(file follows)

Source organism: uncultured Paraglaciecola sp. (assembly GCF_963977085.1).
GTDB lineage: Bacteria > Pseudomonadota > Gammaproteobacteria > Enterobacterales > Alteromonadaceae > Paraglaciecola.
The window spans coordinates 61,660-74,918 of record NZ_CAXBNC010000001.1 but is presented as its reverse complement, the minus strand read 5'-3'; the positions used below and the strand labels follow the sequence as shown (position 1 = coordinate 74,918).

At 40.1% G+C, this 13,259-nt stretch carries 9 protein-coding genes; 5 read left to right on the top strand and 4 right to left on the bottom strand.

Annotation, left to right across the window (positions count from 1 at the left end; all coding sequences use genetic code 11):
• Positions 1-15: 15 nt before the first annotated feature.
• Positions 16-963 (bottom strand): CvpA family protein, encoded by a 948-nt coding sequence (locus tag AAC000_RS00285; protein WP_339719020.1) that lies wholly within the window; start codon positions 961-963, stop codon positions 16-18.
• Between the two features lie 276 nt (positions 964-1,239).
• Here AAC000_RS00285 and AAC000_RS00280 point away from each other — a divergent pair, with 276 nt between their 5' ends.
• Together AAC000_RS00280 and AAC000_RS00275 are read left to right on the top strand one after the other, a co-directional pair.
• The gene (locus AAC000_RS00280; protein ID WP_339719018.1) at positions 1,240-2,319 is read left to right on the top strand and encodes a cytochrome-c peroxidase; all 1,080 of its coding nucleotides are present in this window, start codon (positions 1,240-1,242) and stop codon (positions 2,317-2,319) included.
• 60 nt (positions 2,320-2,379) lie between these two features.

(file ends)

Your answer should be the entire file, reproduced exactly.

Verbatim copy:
Source organism: uncultured Paraglaciecola sp. (assembly GCF_963977085.1).
GTDB lineage: Bacteria > Pseudomonadota > Gammaproteobacteria > Enterobacterales > Alteromonadaceae > Paraglaciecola.
The window spans coordinates 61,660-74,918 of record NZ_CAXBNC010000001.1 but is presented as its reverse complement, the minus strand read 5'-3'; the positions used below and the strand labels follow the sequence as shown (position 1 = coordinate 74,918).

At 40.1% G+C, this 13,259-nt stretch carries 9 protein-coding genes; 5 read left to right on the top strand and 4 right to left on the bottom strand.

Annotation, left to right across the window (positions count from 1 at the left end; all coding sequences use genetic code 11):
• Positions 1-15: 15 nt before the first annotated feature.
• Positions 16-963 (bottom strand): CvpA family protein, encoded by a 948-nt coding sequence (locus tag AAC000_RS00285; protein WP_339719020.1) that lies wholly within the window; start codon positions 961-963, stop codon positions 16-18.
• Between the two features lie 276 nt (positions 964-1,239).
• Here AAC000_RS00285 and AAC000_RS00280 point away from each other — a divergent pair, with 276 nt between their 5' ends.
• Together AAC000_RS00280 and AAC000_RS00275 are read left to right on the top strand one after the other, a co-directional pair.
• The gene (locus AAC000_RS00280; protein ID WP_339719018.1) at positions 1,240-2,319 is read left to right on the top strand and encodes a cytochrome-c peroxidase; all 1,080 of its coding nucleotides are present in this window, start codon (positions 1,240-1,242) and stop codon (positions 2,317-2,319) included.
• 60 nt (positions 2,320-2,379) lie between these two features.